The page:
- Study protocol
- Open Access
- Open Peer Review
Breast density as indicator for the use of mammography or MRI to screen women with familial risk for breast cancer (FaMRIsc): a multicentre randomized controlled trial
BMC Cancervolume 12, Article number: 440 (2012)
To reduce mortality, women with a family history of breast cancer often start mammography screening at a younger age than the general population. Breast density is high in over 50% of women younger than 50 years. With high breast density, breast cancer incidence increases, but sensitivity of mammography decreases. Therefore, mammography might not be the optimal method for breast cancer screening in young women. Adding MRI increases sensitivity, but also the risk of false-positive results. The limitation of all previous MRI screening studies is that they do not contain a comparison group; all participants received both MRI and mammography. Therefore, we cannot empirically assess in which stage tumours would have been detected by either test.
The aim of the Familial MRI Screening Study (FaMRIsc) is to compare the efficacy of MRI screening to mammography for women with a familial risk. Furthermore, we will assess the influence of breast density.
This Dutch multicentre, randomized controlled trial, with balanced randomisation (1:1) has a parallel grouped design. Women with a cumulative lifetime risk for breast cancer due to their family history of ≥20%, aged 30–55 years are eligible. Identified BRCA1/2 mutation carriers or women with 50% risk of carrying a mutation are excluded. Group 1 receives yearly mammography and clinical breast examination (n = 1000), and group 2 yearly MRI and clinical breast examination, and mammography biennially (n = 1000).
Primary endpoints are the number and stage of the detected breast cancers in each arm. Secondary endpoints are the number of false-positive results in both screening arms. Furthermore, sensitivity and positive predictive value of both screening strategies will be assessed. Cost-effectiveness of both strategies will be assessed. Analyses will also be performed with mammographic density as stratification factor.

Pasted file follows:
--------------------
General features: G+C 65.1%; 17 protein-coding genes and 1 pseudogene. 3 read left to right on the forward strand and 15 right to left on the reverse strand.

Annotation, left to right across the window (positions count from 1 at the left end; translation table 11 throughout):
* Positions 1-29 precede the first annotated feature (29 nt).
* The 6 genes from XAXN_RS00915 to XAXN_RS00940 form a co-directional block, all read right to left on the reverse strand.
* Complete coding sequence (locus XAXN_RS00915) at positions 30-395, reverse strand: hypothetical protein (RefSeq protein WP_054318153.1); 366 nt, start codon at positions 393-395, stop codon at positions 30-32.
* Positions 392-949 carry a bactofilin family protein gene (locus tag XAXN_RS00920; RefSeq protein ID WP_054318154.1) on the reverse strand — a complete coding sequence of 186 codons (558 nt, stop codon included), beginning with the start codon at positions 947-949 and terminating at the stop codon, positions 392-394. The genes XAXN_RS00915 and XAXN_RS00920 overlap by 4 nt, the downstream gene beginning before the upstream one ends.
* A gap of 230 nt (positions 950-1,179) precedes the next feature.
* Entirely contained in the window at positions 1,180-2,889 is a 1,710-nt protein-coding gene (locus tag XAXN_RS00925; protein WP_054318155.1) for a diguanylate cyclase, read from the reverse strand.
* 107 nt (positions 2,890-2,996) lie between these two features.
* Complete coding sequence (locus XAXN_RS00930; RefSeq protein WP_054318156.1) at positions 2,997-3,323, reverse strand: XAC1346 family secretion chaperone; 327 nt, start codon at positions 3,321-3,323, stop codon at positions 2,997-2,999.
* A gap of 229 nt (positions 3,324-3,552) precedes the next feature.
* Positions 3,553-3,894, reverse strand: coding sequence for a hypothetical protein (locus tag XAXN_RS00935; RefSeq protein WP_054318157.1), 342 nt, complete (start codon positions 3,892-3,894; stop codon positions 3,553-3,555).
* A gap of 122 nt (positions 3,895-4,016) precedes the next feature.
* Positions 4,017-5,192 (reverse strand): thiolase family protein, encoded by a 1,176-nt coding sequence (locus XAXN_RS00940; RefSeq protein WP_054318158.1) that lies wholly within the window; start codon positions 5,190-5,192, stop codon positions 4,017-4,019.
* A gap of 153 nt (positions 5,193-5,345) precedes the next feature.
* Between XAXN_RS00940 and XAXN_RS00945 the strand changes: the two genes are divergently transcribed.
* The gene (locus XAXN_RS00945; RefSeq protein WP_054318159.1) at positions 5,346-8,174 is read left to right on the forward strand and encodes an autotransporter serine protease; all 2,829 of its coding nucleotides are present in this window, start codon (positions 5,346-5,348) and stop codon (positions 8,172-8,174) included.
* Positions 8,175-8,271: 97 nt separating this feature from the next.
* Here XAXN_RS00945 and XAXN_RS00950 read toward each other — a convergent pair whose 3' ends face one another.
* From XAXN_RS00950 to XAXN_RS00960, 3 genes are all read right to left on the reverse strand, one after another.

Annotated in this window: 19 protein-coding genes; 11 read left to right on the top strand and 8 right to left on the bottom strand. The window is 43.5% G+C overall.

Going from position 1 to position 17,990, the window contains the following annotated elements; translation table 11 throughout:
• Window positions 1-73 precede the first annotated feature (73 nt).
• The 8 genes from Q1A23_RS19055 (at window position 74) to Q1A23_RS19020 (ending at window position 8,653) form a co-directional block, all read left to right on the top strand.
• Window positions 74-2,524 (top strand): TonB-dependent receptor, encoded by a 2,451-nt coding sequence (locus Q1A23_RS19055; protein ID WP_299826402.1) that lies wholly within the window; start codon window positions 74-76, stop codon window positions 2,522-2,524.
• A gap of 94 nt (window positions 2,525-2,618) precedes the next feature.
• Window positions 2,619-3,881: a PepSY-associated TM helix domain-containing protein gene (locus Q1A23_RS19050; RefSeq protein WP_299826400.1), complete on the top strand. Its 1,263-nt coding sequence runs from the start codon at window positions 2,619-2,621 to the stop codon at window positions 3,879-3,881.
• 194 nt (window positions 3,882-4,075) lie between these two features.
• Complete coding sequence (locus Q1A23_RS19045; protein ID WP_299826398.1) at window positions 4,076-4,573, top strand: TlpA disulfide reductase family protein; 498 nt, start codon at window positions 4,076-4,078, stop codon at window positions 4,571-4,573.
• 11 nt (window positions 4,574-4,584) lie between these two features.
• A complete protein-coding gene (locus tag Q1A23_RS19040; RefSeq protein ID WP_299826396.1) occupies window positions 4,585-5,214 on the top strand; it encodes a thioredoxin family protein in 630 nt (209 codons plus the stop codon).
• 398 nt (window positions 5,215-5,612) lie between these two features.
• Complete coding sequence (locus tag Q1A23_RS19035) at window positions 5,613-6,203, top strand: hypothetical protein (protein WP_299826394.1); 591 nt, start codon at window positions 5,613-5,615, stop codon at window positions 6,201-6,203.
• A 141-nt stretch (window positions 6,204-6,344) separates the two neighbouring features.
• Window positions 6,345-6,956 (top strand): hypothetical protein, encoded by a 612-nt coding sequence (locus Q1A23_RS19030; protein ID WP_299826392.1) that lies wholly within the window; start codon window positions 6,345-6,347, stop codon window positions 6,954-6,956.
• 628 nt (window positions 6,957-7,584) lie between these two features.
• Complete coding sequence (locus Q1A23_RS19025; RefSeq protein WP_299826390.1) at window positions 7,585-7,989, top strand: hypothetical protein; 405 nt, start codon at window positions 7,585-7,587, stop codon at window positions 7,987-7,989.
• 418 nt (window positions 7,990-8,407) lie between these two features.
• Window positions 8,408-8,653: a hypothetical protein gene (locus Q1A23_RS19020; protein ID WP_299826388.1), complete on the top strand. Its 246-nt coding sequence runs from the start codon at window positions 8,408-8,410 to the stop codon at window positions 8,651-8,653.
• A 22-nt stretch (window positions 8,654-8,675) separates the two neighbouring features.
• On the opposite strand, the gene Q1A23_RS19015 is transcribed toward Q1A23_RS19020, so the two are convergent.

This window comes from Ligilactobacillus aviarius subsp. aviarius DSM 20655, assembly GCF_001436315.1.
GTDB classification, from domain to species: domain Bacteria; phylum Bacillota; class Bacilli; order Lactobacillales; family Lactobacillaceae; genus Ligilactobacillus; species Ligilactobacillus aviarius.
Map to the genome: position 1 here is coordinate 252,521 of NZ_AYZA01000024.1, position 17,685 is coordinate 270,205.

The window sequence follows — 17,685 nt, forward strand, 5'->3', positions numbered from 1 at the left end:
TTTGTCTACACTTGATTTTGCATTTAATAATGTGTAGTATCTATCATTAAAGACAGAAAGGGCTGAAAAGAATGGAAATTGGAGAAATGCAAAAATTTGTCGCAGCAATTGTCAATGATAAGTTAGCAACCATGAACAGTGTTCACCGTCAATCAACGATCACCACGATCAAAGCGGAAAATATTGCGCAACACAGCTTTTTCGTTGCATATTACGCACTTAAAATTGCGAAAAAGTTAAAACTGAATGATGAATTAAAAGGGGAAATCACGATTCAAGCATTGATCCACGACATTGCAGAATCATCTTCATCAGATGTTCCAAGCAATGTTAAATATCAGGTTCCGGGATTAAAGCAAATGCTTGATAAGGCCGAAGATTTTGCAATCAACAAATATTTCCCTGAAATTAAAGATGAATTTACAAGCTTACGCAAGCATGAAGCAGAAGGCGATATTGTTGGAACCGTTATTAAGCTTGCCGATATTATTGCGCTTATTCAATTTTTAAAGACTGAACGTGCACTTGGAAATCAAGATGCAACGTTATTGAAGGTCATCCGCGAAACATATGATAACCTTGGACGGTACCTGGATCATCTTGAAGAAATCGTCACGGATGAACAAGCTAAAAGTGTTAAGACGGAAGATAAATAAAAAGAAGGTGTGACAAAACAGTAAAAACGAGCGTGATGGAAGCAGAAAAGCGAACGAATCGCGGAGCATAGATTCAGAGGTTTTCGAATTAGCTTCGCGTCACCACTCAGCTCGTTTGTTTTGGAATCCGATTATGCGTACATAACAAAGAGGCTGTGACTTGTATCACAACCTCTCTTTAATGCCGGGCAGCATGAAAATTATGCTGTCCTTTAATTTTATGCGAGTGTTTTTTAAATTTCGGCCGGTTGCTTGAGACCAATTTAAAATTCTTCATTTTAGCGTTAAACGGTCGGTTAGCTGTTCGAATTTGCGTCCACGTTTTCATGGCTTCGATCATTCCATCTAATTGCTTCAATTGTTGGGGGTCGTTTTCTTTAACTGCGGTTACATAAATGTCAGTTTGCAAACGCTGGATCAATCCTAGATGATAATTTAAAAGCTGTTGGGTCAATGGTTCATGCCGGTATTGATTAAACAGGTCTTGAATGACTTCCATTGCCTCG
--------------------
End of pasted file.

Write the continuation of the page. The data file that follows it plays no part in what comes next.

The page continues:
Personalized breast cancer screening might optimize mortality reduction with less over diagnosis. Breast density may be a key discriminator for selecting the optimal screening strategy for women < 55 years with familial breast cancer risk; mammography or MRI. These issues are addressed in the FaMRIsc study including high risk women due to a familial predisposition.
Netherland Trial Register NTR2789
A positive family history is one of the most important risk factors for breast cancer . Women with a family history of breast cancer are not only at greater risk of developing breast cancer, but their risk also increases at a younger age than in the general population . In over 75% of the families that display clear clustering of breast cancer no causative gene mutation like BRCA1 or BRCA2 can be detected . Tumour stage at detection is of key influence on survival . Aiming at early detection and ultimately to reduce mortality risk, women, with a positive family history for breast cancer, are often offered annual screening with mammography before age 50 [5–7]. However, screening also causes false-positive test results.
In the last decade several screening trials in high-risk women have been completed and Magnetic Resonance Imaging (MRI) had a significantly higher sensitivity for invasive breast cancer than mammography in all studies [8–12]. However, MRI was expensive and was associated with significantly more false-positive results in most studies. Furthermore, mammography had better sensitivity for the pre-invasive stage of breast cancer: ductal carcinoma in situ (DCIS) . Therefore, mammography should perhaps not be omitted completely when MRI screening is offered.
Despite the higher costs of MRI and the false-positive results, screening with yearly MRI in addition to mammography is considered cost-effective for female BRCA1 and BRCA2 gene mutation carriers aged 30–60 years or women who have a 50% chance of carrying such a mutation [14–16]. For women with a familial risk, from families without a proven genetic predisposition, results are inconclusive [17, 18]. Since previous screening studies have performed MRI and mammography simultaneously the difference in stage of the tumours when detected by mammography alone is not known. A randomized controlled trial is therefore needed.